Defendant does not contend that the condemnation was initiated for any reason other than its stated purpose or that the stated purpose is not a legitimate public purpose. As a result, "this case is governed by the general rule that '[c]courts will generally not inquire into a public body's motive concerning the necessity of the taking or the amount of property to be appropriated for public use.'" Mount Laurel Twp. v. Mipro Homes, L.L.C., 379 N.J. Super. 358, 377 (App. Div. 2005) (quoting Kessler Inst., supra, 289 N.J. Super. at 337) aff'd, 188 N.J. 531 (2006), cert. denied, ___ U.S. ___, 128 S.Ct. 46, 169 L.Ed. 2d 242 (2007). Therefore, defendant's argument that a plenary hearing is necessary to explore "the motivations for the Township's actions" is without merit.
In fact, defendant's challenge implicates bad faith in negotiation, not bad faith in initiating condemnation proceedings. A complaint for condemnation will be dismissed if the public body fails to comply with the pre-litigation requirements of N.J.S.A. 20:3-6, which states in pertinent part: no action to condemn shall be instituted unless the condemnor is unable to acquire such title or possession through bona fide negotiations with the prospective condemnee, which negotiations shall include an offer in writing by the condemnor to the prospective condemnee... setting forth the property and interest therein to be acquired, the compensation offered to be paid and a reasonable disclosure of the manner in which the amount of such offered compensation has been calculated....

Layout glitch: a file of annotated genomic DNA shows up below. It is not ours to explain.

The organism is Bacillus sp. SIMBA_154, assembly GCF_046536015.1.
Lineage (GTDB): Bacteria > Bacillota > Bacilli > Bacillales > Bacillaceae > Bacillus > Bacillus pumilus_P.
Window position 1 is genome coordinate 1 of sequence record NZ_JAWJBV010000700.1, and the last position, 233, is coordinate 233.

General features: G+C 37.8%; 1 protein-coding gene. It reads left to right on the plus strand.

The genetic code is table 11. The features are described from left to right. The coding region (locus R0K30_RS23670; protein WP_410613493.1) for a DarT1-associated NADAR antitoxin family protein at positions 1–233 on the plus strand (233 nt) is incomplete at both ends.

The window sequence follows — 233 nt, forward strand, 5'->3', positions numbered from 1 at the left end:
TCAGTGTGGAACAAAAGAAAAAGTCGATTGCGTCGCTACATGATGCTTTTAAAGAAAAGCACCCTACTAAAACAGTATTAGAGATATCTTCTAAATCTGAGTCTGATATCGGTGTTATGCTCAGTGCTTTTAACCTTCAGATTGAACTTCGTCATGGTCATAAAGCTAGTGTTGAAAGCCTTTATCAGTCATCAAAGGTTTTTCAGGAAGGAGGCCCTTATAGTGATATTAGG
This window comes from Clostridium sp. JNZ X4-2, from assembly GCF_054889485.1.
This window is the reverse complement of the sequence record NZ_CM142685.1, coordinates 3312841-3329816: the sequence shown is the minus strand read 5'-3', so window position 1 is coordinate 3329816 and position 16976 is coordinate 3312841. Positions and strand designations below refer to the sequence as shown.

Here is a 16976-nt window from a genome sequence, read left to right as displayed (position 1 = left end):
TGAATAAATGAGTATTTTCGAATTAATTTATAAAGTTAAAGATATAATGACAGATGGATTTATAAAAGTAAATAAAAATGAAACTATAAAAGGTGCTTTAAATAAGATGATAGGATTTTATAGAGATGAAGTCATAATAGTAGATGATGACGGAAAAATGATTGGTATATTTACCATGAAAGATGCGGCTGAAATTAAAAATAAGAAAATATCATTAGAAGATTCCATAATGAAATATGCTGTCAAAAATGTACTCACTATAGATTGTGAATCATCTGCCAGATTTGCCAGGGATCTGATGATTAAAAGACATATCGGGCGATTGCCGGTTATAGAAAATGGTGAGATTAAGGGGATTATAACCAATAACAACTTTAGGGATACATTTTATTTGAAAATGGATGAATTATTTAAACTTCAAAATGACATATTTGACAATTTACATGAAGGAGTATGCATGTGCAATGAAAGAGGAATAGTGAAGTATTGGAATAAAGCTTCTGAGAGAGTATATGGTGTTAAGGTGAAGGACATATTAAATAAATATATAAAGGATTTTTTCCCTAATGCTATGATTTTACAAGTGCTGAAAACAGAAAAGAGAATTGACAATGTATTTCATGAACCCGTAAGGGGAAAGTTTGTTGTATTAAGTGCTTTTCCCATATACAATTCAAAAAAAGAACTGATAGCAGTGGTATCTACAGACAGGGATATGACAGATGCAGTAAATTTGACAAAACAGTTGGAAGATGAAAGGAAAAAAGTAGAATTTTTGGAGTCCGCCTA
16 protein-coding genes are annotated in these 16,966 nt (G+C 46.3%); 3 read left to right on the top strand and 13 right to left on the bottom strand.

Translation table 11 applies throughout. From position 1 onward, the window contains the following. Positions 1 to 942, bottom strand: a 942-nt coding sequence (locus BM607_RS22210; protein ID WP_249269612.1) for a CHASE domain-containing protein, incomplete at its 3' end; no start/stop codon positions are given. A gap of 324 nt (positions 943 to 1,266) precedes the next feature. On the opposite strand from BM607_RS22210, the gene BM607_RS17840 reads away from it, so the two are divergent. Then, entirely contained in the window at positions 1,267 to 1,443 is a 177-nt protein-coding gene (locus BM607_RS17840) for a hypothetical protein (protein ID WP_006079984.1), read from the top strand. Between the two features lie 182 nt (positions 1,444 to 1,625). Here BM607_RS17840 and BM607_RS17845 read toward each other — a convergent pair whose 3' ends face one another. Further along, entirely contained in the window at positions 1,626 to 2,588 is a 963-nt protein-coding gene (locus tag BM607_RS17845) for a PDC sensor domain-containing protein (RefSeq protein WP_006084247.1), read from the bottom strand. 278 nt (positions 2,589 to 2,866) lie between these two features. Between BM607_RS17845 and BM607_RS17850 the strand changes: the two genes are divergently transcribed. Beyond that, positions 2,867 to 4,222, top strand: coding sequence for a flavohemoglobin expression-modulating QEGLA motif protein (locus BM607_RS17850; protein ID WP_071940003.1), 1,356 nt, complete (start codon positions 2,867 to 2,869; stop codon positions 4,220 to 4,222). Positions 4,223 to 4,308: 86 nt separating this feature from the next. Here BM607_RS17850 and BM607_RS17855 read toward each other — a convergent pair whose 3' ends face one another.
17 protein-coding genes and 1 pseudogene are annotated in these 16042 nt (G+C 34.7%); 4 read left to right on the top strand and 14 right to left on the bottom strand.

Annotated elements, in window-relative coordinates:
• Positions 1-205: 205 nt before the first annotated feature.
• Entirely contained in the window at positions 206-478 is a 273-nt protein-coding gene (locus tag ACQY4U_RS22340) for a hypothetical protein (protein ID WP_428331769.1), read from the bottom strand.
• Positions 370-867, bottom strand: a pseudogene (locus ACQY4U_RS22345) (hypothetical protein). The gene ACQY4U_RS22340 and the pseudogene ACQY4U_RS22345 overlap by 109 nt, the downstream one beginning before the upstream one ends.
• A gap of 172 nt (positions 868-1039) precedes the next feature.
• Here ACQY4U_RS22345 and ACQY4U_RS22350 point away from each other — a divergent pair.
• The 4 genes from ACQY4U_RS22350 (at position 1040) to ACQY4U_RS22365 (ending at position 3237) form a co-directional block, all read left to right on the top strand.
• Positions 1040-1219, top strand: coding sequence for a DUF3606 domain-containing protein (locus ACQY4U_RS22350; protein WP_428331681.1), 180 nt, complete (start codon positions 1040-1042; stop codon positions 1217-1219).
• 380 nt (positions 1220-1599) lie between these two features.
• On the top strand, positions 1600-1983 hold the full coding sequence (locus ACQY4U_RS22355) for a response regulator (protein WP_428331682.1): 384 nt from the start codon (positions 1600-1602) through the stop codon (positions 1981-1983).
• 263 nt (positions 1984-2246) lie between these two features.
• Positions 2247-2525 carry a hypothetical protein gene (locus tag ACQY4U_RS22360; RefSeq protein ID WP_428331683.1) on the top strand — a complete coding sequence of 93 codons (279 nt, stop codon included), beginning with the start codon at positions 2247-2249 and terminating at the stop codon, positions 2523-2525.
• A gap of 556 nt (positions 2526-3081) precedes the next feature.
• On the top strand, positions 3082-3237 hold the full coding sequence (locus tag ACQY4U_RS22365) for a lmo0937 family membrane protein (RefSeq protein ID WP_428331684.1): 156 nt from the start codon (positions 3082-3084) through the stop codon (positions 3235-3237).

See State Comm'r of Transp. v. Town of Morristown, 129 N.J. 279, 285 (1992); Casino Reinvestment Dev. Auth. v. Katz, 334 N.J. Super. 473, 481 (Law Div. 2000). It is, however, undisputed that the Township offered defendant the full amount of the appraisal and provided the basis for the appraisal. Defendant has acknowledged that "[t]he facts concerning the appraisal and financial offer are not in issue." Therefore, there is no material issue of fact regarding the Township's compliance with the pre-litigation requirement to conduct bona fide negotiations.
Defendant's remaining arguments that a plenary hearing was required to determine whether the Township's proposed use created a public hazard or increased defendant's potential tort liability lack sufficient merit to warrant discussion in a written opinion, R. 2:11-3(e)(1)(E), as neither argument is supported by evidence that creates a genuine issue of fact but rather by merely speculative concerns.